Estimated read time: 2-3 minutes
This archived news story is available only for your personal, non-commercial use. Information in the story may be outdated or superseded by additional information. Reading or replaying the story in its archived form does not constitute a republication of the story.
SALT LAKE CITY — A new bill at the Legislature could have a big effect on divorces in Utah. Right now, couples need to wait 90 days before a divorce is official, but SB25 would decrease that waiting period to 30 days.
Sen. Todd Weiler is sponsoring the bill. He believes currently, the 90-day waiting period is hurting people more than it's helping.
"I think by reducing the 90-day waiting period to 30 days we're allowing adults to make adult decisions," he said.
For the past several decades, couples have had to wait three months before a divorce could be final. The primary reason is that it gives them a chance to change their mind. But Weiler says that just isn't happening.
"I have 10 years experience as a divorce attorney and I never saw the waiting period as helping anybody," Weiler said. "I never saw any of my clients on the 89th day call me up and say, 'Stop the presses, we've worked everything out.' It just doesn't happen that way."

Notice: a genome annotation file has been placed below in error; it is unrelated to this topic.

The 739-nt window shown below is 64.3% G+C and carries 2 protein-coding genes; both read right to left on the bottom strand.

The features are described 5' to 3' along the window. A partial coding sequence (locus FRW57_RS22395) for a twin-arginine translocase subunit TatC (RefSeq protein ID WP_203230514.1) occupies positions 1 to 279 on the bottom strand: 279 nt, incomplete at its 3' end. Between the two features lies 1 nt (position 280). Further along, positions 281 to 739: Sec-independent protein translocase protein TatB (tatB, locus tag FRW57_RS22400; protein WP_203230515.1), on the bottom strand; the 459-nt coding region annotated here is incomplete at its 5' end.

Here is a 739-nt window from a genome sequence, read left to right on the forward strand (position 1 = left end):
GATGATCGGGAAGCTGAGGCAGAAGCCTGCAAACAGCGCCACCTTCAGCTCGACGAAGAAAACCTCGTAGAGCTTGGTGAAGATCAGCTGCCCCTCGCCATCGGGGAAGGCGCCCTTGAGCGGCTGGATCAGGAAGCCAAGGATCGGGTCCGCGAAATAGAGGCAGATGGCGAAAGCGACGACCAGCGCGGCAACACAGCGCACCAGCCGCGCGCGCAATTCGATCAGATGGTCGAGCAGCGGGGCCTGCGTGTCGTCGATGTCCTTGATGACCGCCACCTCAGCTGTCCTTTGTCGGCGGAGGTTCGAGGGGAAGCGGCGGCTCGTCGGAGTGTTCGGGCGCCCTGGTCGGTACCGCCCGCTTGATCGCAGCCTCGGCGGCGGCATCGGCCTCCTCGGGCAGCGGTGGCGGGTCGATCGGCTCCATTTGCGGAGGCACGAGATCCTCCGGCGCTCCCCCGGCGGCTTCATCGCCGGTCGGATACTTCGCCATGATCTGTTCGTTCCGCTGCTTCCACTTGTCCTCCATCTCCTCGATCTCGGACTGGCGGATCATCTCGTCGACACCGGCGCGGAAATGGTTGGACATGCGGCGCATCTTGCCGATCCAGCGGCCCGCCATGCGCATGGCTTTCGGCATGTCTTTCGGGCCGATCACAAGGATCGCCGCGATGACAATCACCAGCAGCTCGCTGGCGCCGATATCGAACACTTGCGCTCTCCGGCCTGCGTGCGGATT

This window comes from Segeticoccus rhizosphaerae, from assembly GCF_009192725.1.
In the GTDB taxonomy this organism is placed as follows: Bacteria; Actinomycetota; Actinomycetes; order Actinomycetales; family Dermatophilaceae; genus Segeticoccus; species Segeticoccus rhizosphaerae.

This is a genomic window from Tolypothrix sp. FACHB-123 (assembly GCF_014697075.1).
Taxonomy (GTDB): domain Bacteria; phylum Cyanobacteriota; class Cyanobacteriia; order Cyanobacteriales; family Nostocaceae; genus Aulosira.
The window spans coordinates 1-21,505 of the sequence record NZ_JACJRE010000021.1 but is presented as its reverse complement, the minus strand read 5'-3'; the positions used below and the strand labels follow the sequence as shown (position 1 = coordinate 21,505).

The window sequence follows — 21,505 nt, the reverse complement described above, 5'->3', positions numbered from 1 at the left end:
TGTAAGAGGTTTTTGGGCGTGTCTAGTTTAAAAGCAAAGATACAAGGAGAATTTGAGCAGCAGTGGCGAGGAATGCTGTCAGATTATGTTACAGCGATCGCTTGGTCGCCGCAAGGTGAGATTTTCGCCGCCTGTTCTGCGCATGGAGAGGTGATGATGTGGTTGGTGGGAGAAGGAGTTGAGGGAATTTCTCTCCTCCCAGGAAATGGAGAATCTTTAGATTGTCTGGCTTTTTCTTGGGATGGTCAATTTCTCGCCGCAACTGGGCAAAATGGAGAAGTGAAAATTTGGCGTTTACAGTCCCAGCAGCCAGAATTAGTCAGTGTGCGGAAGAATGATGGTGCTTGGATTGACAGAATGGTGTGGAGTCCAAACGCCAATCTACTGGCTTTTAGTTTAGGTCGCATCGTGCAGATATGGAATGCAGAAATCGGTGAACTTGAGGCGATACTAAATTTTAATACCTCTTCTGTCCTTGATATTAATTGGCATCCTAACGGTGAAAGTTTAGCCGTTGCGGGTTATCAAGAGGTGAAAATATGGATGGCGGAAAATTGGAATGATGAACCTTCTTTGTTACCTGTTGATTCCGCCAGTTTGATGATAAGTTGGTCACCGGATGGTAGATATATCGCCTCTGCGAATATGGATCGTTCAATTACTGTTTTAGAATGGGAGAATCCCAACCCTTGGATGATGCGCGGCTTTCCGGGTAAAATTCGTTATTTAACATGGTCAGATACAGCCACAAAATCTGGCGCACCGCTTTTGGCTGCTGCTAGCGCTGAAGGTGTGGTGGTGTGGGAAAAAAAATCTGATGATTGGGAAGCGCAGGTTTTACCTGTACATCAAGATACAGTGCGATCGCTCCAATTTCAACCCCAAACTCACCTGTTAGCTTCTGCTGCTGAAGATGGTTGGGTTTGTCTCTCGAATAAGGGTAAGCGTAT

Weiler was part of a two-year study committee, commissioned by the courts, to look at the 90-day waiting period.
"This committee after two years of studying the divorce process unanimously recommended that the waiting period be waived because it's not helping people and in fact in many cases, people feel punished," Weiler said.
Weiler's original bill sought to do away with the divorce waiting period, but was amended to include a shortened wait time before it eventually passed. Weiler said he may try again in the future to eliminate the waiting period altogether.
Last year, more than 13,000 divorce petitions were filed in Utah. Utah is one of 22 states that has a wait time for divorce; the other 28 states do not.
"What I find interesting is there no data to show that the divorce rate is higher in the 28 states that don't have a waiting period or lower in the 22 states that do have a waiting period," Weiler said.
SB25 has already passed the House and the Senate, but not without some pushback.
"There were some people that were very supportive and some people that really pushed back and said, 'Oh no, this 90-day waiting period, we've got to keep that, it's working.' And I'm like, 'show me how it's working' and nobody did," Weiler said.
SB25 will now go to Gov. Gary Herbert for his signature. Sen. Weiler will be meeting with him this week to explain his side because he said he knows the governor will get some pressure to veto it.